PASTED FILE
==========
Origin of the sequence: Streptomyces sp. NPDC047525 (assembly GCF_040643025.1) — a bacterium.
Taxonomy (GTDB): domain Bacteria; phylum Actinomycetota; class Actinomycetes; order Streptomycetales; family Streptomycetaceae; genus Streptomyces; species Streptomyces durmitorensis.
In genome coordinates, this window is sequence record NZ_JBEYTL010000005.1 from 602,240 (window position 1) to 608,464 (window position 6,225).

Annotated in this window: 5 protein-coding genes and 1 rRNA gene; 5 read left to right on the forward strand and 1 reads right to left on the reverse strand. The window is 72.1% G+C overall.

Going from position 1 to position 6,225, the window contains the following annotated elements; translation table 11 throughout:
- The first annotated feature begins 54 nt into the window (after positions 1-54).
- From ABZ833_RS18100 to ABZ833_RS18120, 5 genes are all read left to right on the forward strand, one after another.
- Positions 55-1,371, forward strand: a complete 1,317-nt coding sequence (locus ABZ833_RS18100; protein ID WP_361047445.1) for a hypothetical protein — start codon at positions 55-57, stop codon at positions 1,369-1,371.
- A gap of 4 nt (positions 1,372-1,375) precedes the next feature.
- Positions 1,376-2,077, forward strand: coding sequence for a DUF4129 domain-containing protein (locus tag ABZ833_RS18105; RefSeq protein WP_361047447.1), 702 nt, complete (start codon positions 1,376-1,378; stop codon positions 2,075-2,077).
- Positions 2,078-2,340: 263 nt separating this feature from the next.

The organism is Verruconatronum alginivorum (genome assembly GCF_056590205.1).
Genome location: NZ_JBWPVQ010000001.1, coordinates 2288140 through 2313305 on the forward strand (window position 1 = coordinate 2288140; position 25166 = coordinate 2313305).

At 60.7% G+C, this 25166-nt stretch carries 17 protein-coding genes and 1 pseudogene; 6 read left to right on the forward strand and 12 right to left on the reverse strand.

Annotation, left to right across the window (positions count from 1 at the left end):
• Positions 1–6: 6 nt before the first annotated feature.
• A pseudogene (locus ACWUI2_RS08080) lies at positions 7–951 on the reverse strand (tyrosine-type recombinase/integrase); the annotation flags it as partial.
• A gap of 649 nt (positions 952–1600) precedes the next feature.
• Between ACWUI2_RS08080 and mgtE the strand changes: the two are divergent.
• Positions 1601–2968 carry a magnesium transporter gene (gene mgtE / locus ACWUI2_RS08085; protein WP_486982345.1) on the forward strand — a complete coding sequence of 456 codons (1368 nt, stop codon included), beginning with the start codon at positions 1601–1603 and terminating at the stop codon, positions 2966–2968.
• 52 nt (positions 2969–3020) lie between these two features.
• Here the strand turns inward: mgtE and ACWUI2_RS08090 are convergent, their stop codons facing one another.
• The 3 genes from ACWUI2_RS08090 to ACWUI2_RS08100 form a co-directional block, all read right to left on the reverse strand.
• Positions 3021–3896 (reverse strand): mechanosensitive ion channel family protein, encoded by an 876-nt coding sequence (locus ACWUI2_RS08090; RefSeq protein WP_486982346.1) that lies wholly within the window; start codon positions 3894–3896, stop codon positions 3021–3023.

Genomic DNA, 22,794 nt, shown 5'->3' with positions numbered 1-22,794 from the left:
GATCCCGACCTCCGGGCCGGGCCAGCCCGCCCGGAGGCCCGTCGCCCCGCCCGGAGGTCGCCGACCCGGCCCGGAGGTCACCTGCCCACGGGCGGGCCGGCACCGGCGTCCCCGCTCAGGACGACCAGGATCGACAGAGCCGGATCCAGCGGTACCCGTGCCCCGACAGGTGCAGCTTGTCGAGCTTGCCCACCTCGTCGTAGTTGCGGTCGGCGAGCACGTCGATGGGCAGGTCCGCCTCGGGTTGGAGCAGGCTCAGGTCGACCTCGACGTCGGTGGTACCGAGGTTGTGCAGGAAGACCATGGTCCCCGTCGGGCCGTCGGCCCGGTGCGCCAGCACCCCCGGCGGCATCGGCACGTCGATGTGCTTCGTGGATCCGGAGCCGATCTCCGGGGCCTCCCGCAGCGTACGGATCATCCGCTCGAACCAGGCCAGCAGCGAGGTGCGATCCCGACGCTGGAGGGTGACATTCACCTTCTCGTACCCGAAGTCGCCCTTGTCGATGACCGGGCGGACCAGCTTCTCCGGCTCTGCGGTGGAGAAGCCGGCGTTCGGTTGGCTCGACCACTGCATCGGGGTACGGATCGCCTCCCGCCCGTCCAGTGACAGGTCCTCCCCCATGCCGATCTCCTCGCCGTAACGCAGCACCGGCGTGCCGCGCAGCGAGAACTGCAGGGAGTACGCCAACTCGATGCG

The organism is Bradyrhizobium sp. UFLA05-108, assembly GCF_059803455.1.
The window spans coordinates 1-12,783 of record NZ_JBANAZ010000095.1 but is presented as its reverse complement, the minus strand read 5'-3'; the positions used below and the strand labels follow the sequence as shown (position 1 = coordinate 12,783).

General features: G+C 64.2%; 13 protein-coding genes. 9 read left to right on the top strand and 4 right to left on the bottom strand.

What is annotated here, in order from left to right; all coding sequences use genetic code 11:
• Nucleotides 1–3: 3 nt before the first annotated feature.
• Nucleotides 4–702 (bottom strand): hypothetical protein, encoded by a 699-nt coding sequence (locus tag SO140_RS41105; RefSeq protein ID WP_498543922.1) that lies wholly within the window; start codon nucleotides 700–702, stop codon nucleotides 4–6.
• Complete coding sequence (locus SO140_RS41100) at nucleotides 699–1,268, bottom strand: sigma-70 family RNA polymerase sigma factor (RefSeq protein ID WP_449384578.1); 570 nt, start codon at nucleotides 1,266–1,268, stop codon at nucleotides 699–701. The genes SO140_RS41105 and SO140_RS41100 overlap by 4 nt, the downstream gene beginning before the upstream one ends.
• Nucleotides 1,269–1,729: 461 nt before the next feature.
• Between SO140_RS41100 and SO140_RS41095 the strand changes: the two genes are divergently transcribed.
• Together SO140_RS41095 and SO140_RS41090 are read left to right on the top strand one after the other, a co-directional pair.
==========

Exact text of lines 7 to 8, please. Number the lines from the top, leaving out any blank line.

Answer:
- From ABZ833_RS18100 to ABZ833_RS18120, 5 genes are all read left to right on the forward strand, one after another.
- Positions 55-1,371, forward strand: a complete 1,317-nt coding sequence (locus ABZ833_RS18100; protein ID WP_361047445.1) for a hypothetical protein — start codon at positions 55-57, stop codon at positions 1,369-1,371.